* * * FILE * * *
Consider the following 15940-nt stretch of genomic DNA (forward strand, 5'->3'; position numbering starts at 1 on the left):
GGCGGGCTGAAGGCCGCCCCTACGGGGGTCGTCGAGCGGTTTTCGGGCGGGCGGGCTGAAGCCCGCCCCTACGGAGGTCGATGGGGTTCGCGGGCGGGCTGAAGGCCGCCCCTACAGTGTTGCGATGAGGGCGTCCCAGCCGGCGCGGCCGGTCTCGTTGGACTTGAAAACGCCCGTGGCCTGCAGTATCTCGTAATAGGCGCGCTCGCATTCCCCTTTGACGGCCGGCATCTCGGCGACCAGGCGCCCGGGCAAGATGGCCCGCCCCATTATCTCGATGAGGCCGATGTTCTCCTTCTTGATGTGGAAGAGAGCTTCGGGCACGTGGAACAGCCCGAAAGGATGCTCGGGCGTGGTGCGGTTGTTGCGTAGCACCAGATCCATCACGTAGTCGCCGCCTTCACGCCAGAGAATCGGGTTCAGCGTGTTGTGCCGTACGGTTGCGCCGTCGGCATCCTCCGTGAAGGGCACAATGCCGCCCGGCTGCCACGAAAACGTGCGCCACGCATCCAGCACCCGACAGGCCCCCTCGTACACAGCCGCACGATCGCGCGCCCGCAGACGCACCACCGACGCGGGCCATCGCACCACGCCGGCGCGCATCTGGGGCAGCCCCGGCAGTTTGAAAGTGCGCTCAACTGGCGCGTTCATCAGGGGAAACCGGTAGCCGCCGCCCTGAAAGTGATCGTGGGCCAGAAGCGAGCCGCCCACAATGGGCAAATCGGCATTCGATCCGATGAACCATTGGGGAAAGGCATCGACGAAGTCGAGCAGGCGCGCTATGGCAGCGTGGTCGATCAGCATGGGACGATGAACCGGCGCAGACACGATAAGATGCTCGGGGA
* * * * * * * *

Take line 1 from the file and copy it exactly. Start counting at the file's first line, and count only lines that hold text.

Consider the following 15940-nt stretch of genomic DNA (forward strand, 5'->3'; position numbering starts at 1 on the left):